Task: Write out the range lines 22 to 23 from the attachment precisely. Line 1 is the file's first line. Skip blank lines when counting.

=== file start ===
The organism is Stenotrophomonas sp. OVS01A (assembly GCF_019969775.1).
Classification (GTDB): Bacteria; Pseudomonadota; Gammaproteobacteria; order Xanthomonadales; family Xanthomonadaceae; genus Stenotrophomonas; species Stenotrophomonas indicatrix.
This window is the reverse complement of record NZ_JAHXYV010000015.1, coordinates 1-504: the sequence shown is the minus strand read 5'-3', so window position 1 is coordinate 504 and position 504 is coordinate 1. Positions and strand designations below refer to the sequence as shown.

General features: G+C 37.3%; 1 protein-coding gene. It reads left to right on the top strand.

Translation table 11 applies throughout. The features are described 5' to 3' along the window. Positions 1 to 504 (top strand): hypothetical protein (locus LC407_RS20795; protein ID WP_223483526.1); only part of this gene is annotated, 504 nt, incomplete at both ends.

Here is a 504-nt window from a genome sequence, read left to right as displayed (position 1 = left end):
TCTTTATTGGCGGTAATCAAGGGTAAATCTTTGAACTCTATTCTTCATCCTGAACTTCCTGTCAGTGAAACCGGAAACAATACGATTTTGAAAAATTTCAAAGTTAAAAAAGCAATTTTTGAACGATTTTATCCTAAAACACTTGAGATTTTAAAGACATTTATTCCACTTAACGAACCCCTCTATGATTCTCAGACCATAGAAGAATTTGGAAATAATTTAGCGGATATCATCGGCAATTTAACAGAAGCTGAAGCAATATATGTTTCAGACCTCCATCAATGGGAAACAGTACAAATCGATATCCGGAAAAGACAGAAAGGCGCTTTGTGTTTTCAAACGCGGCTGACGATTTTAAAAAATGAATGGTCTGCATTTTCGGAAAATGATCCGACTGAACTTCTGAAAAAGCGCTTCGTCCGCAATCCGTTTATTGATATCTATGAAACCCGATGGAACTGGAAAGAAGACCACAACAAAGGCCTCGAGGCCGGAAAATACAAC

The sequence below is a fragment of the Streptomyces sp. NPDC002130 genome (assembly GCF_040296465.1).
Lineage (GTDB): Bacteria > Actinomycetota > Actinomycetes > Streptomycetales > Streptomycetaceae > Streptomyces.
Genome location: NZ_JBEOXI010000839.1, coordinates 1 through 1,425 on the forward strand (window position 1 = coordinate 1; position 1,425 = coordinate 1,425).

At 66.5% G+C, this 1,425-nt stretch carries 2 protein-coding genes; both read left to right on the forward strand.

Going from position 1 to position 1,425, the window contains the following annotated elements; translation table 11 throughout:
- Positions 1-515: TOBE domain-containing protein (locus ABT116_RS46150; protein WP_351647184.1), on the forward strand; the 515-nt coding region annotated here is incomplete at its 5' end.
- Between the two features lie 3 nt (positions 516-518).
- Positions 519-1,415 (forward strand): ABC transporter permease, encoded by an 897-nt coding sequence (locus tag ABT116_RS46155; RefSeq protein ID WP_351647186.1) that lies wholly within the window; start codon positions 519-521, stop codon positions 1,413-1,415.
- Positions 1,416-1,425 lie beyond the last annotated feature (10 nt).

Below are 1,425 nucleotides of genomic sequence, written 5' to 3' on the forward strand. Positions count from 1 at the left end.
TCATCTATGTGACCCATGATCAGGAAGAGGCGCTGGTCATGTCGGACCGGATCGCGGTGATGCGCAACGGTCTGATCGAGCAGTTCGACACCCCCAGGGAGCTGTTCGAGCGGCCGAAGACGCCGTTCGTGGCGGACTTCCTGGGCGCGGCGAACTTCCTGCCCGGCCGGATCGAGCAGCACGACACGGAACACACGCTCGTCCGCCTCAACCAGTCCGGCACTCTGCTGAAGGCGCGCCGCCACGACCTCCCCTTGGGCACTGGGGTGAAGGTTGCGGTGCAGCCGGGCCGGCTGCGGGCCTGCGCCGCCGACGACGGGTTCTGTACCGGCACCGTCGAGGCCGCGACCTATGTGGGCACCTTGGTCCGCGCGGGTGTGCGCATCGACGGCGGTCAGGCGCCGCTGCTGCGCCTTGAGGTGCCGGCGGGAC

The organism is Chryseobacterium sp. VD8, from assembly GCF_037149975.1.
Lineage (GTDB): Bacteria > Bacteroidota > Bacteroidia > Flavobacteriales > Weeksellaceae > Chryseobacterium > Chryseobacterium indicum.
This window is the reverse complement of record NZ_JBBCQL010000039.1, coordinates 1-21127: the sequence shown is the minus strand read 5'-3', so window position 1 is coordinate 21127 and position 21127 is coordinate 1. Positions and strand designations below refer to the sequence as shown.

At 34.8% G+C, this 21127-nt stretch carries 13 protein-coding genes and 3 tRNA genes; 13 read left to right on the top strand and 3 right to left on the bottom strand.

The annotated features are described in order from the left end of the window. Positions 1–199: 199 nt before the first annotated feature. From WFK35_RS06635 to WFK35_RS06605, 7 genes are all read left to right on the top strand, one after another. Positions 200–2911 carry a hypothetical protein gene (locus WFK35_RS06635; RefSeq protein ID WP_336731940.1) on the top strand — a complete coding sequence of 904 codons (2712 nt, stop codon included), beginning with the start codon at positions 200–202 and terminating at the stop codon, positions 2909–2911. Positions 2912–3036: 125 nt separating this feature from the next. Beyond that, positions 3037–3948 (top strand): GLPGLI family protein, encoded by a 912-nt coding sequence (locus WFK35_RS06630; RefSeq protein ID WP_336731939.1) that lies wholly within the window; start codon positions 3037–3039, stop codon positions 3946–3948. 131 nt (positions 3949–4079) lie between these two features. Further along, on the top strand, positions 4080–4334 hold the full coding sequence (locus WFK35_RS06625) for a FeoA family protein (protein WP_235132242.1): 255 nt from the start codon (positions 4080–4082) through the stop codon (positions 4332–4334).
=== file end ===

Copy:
At 34.8% G+C, this 21127-nt stretch carries 13 protein-coding genes and 3 tRNA genes; 13 read left to right on the top strand and 3 right to left on the bottom strand.

The annotated features are described in order from the left end of the window. Positions 1–199: 199 nt before the first annotated feature. From WFK35_RS06635 to WFK35_RS06605, 7 genes are all read left to right on the top strand, one after another. Positions 200–2911 carry a hypothetical protein gene (locus WFK35_RS06635; RefSeq protein ID WP_336731940.1) on the top strand — a complete coding sequence of 904 codons (2712 nt, stop codon included), beginning with the start codon at positions 200–202 and terminating at the stop codon, positions 2909–2911. Positions 2912–3036: 125 nt separating this feature from the next. Beyond that, positions 3037–3948 (top strand): GLPGLI family protein, encoded by a 912-nt coding sequence (locus WFK35_RS06630; RefSeq protein ID WP_336731939.1) that lies wholly within the window; start codon positions 3037–3039, stop codon positions 3946–3948. 131 nt (positions 3949–4079) lie between these two features. Further along, on the top strand, positions 4080–4334 hold the full coding sequence (locus WFK35_RS06625) for a FeoA family protein (protein WP_235132242.1): 255 nt from the start codon (positions 4080–4082) through the stop codon (positions 4332–4334).